We Did Not Ask for "Liberation"
A resident of Bucha tells her story.
by Kateryna Kibarova
My name is Kateryna Kibarova. I am 33 years old. I am Ukrainian. I was born in Zaporizhzhia, an industrial city. After completing my studies I got a great job, and by the age of 30 I decided to stay in Kyiv and buy an apartment. When considering different districts of Kyiv, I visited the suburbs—the city of Bucha, the city of Irpen. I saw these amazing little suburbs, where life is incredibly comfortable: pleasant young people (these are young cities), good infrastructure, green parks, new houses. As it is not far from Kyiv—20 minutes by car—I decided to buy a house in the city of Bucha. We lived in a very good city with very good people.
We asked absolutely no one to liberate us from anything. We asked no one to change our way of life.
Until February 24, 2022, we lived an absolutely happy life. That day, as usual, my alarm clock was set to ring at 5:45 a.m. I was going to get ready for work in Kyiv. My mother called a little before it rang, and shouted into the phone: “Katya, the war has begun!” When I got this call from my mother, I was very distressed. I did not know what to do. We had heard about war only from the stories of our grandparents, or from history books. When I saw a clear, bright, dark smoke from the direction of Hostomel Airport [on the outskirts of Kyiv], then I understood: this is it, and we do not have time to leave the city.
The so-called “Warsaw highway” passes through the city of Bucha. The traffic jam was incredible. We understood that we would not be able to leave, and that we needed to go down to the bomb shelter as soon as possible. I took a suitcase and ran in panic to the nearest bomb shelter. We descended its stairs on February 24th. I went outside it only a couple of times in the thirteen days following. Later we did not understand what day it was, what the date was—it was as if in delirium.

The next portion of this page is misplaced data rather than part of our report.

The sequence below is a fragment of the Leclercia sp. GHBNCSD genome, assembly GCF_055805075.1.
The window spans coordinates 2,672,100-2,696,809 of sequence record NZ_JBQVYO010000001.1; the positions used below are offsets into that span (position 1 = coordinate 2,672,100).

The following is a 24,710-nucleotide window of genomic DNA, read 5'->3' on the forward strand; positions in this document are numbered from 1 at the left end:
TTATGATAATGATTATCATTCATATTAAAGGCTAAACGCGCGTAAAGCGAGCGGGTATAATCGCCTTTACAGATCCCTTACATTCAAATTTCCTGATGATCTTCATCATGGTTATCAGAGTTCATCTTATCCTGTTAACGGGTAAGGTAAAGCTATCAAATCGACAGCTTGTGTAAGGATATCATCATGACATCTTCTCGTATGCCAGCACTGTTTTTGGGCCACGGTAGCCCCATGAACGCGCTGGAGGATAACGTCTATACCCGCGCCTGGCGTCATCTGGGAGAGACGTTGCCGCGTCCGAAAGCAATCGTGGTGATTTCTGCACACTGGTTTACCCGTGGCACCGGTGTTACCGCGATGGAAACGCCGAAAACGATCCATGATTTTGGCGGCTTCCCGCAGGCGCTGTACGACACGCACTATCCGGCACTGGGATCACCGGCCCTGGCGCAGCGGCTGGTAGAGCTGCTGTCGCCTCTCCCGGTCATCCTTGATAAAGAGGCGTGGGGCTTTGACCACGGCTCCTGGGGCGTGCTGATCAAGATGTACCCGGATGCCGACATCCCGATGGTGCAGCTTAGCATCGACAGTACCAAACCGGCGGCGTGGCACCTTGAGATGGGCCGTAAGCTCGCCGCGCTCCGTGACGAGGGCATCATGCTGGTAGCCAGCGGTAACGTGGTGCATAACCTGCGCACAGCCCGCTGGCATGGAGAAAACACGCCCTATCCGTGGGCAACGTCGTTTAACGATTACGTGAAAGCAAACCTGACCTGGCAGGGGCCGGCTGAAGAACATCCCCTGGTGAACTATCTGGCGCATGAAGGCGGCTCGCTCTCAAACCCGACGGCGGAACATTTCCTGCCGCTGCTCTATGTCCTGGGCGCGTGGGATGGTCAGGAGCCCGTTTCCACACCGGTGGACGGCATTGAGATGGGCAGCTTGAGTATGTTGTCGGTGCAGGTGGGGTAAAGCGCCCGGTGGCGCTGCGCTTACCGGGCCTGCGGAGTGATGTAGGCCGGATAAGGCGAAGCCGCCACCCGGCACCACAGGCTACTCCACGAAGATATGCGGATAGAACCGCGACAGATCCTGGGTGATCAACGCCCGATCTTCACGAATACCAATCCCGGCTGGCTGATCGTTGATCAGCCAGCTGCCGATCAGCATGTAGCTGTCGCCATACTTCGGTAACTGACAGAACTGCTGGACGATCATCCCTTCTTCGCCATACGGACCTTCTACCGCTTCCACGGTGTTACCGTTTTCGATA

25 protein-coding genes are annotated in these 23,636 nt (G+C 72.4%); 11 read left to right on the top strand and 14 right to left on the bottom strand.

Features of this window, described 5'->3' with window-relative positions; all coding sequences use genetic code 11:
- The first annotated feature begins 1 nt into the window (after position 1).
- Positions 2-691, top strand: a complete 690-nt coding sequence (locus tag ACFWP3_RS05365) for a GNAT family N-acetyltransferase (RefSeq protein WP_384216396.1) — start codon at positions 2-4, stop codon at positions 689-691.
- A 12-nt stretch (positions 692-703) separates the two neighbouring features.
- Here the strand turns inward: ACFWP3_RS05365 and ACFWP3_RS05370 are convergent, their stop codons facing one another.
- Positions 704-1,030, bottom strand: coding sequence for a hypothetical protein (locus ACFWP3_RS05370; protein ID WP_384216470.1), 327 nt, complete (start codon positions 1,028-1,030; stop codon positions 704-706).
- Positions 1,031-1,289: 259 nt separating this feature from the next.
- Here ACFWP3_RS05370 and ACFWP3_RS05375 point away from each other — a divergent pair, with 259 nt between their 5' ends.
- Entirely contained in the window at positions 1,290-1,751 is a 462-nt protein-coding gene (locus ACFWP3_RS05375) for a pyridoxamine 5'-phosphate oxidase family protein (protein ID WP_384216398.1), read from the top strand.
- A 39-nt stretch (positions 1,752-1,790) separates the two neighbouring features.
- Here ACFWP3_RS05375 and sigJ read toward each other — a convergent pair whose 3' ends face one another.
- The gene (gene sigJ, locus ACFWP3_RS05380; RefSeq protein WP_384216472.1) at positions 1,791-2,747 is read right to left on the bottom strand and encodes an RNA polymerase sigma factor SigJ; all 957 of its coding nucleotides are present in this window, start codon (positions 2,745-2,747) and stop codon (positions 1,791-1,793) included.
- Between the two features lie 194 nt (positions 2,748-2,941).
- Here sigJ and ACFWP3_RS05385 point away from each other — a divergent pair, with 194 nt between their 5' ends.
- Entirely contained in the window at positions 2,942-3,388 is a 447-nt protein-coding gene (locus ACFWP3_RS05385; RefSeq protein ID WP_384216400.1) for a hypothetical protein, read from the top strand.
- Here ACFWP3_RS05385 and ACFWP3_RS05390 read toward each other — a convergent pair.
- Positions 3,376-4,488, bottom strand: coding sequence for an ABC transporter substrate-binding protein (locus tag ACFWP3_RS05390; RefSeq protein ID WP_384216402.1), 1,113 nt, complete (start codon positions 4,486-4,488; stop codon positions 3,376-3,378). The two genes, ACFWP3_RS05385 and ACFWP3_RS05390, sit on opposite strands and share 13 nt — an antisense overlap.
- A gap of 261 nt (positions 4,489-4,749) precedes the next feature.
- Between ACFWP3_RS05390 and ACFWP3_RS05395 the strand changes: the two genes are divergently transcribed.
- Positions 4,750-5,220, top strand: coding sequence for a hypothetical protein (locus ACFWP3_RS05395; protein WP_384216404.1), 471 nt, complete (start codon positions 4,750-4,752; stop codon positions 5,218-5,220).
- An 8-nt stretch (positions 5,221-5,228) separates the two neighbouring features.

We did not leave the basement. We were lucky because we had men in the basement who knew how to handle welding machines. They put up an extra door; they put up additional levers that protected the door. We were already preparing. We understood that something terrible was coming.
On March 2, I decided that I needed to go home and pick up some valuable things, because I knew that we would try to leave, most likely; we were waiting for the evacuation corridors. I witnessed a scene that I will probably never forget. We walked briskly to my house. It was three minutes away. Halfway through, I heard the jingle of chains and, instinctively, ran to a small parking lot near the shopping center. I ducked to see which side it was coming from; I couldn’t understand [what was happening].
I saw them—tanks, driving serenely down the road, and Russian soldiers were sitting on top with machine guns. Behind them was a children's toy train, in which they were carrying, it seemed, their comrades, who were killed. At that instant the red car of my neighbors appeared, driving toward them. And they just point-blank fired at this car from the tank, which had a family with a child in it—without blinking, without thinking, they just stupidly shot at the car. The horror of this is that you understand that there is nothing you can do to help these people—there is nothing you can do but close your mouth and sit and wait for them to pass, or else you will be next, because they left no one alive in their path. I sat there for a while, I don't remember how long, until they left. With my legs half-bent and shaking I went back to the shelter, and I didn't come out of the basement, except to make a call and tell my parents that we were alive.